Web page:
History of the Corps

The men and women of the Royal Army Physical Training Corps keep the British Army “Fighting Fit and Fit to Fight”. Each of its members is a physical training instructor and they are attached to every major unit of the British Army.

 The Corps was born in 1860 in response to the poor fitness levels of British soldiers revealed by the Crimean war. Major Frederick Hammersley and 12 specially selected NCO’s (the Twelve Apostles) underwent a specialized course of physical instruction at an Oxford gymnasium before forming the nucleus of what was then called the Army Gymnastic Staff.

 Established at newly built Schools of instruction and embedded with active units, instructors led the troops in gymnastics and battle drill and were soon credited with a significant improvement in fitness levels across the Army.

 During the World Wars the Corps played an important role in training the many new recruits, as well ensuring that trained soldiers remained in fighting condition. Instructors also trained specialist units such as parachutists and often followed them into action, serving with distinction under enemy fire.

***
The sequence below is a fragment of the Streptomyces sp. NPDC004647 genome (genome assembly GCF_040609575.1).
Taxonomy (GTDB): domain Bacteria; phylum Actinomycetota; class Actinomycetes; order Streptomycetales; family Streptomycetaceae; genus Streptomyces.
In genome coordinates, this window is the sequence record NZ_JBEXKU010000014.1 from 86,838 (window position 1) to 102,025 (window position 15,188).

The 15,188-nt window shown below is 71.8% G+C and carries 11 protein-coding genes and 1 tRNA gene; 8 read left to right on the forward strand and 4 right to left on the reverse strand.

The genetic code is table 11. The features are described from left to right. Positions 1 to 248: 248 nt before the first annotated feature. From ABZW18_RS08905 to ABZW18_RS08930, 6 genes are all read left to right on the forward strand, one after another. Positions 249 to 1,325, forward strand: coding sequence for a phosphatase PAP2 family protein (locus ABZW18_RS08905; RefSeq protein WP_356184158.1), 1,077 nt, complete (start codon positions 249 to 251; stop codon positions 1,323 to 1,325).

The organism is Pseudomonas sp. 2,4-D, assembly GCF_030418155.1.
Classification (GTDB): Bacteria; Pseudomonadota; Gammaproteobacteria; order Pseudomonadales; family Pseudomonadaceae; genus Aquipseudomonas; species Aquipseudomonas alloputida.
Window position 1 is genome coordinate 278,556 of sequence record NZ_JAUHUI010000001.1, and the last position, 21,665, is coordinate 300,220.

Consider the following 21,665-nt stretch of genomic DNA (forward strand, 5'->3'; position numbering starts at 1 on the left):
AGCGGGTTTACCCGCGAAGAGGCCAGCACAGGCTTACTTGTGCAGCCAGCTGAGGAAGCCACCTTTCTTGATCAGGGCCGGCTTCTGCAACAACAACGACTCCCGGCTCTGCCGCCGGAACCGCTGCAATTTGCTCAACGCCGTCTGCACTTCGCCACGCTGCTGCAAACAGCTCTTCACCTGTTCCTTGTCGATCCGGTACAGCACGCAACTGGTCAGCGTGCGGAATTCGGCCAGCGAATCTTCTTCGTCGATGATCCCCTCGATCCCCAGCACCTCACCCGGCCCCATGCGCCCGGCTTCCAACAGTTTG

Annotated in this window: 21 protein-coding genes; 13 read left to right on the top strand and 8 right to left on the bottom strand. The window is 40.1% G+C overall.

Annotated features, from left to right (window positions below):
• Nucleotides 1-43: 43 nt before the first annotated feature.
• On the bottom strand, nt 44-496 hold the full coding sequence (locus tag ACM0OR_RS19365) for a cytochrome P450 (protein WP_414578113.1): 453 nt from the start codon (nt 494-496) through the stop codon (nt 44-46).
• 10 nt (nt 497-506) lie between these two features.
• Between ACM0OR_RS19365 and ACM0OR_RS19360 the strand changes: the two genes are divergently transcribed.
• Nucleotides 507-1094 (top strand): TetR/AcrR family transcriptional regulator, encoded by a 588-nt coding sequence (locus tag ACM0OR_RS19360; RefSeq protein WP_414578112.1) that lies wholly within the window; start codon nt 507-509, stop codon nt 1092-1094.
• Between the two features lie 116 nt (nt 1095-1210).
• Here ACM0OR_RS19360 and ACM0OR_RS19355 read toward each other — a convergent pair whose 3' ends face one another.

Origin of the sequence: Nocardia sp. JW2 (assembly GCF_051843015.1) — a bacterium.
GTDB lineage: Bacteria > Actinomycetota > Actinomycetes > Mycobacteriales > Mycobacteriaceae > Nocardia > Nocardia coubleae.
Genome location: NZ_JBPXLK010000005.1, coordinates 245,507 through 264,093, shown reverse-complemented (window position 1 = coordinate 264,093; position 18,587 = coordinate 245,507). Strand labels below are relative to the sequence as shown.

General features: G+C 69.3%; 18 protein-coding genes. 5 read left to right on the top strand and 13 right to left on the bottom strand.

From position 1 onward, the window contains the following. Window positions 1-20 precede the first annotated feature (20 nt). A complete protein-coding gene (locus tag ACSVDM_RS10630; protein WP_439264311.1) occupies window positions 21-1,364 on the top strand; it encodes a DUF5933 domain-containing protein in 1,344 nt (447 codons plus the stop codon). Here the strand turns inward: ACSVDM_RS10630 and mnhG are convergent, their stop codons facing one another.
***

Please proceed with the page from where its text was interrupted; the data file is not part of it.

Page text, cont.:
Since the end of WW2, members of the Corps have deployed with British Forces on campaign around the World and play an important role in physical fitness, adventure training and exercise rehabilitation programmes.  In 2010 the Corps was awarded its Royal title in recognition of its 150 years’ of service.